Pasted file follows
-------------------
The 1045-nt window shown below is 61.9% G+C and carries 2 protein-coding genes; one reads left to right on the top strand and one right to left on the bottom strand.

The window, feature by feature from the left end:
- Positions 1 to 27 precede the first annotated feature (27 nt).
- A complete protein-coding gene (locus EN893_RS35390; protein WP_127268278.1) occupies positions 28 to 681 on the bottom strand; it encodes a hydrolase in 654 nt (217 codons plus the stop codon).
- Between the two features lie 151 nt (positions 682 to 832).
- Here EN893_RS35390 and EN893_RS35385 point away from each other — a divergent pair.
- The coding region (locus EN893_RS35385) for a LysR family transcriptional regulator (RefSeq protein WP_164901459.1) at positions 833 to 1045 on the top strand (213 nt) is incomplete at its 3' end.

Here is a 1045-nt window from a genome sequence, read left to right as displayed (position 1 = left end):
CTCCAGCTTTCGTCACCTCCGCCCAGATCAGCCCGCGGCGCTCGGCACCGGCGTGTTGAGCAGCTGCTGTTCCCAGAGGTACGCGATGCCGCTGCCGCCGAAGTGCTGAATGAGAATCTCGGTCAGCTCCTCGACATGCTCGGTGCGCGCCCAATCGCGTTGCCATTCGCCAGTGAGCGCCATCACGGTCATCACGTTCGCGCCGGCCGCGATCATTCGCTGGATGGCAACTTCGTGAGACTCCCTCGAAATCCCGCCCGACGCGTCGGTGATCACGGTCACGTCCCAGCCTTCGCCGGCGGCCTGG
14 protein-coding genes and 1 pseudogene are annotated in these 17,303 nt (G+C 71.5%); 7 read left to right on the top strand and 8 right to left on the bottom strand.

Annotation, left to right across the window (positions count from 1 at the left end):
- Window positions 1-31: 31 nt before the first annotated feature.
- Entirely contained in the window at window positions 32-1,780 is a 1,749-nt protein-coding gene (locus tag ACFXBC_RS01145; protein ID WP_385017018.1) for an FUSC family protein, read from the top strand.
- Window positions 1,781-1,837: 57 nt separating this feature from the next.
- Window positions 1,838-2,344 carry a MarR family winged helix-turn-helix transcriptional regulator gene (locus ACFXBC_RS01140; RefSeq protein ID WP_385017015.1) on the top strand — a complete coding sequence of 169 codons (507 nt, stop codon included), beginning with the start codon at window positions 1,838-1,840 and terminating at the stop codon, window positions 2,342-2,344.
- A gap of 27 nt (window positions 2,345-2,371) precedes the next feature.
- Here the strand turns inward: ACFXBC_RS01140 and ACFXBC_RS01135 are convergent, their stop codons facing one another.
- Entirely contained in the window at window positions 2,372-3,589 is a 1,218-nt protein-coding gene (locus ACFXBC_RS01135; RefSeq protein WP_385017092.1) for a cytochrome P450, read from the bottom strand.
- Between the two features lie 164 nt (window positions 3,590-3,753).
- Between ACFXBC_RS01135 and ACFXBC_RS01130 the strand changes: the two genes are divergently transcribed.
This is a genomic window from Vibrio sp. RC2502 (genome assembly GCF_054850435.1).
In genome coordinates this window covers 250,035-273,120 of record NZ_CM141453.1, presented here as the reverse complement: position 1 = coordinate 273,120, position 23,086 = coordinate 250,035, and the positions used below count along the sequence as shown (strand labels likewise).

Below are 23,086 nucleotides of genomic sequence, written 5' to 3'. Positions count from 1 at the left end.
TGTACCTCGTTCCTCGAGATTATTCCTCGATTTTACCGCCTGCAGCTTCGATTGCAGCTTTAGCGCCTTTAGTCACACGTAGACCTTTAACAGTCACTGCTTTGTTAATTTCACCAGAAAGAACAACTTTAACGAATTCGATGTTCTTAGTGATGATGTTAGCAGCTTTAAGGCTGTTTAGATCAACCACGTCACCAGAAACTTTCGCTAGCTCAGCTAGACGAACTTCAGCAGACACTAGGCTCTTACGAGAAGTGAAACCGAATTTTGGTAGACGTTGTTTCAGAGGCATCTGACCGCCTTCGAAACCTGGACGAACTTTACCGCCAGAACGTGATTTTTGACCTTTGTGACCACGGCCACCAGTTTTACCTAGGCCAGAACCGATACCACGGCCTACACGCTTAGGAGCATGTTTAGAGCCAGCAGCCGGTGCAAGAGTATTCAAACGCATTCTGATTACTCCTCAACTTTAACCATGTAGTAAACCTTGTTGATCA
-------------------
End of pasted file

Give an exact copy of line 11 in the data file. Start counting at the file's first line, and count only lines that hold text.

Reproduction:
Annotation, left to right across the window (positions count from 1 at the left end):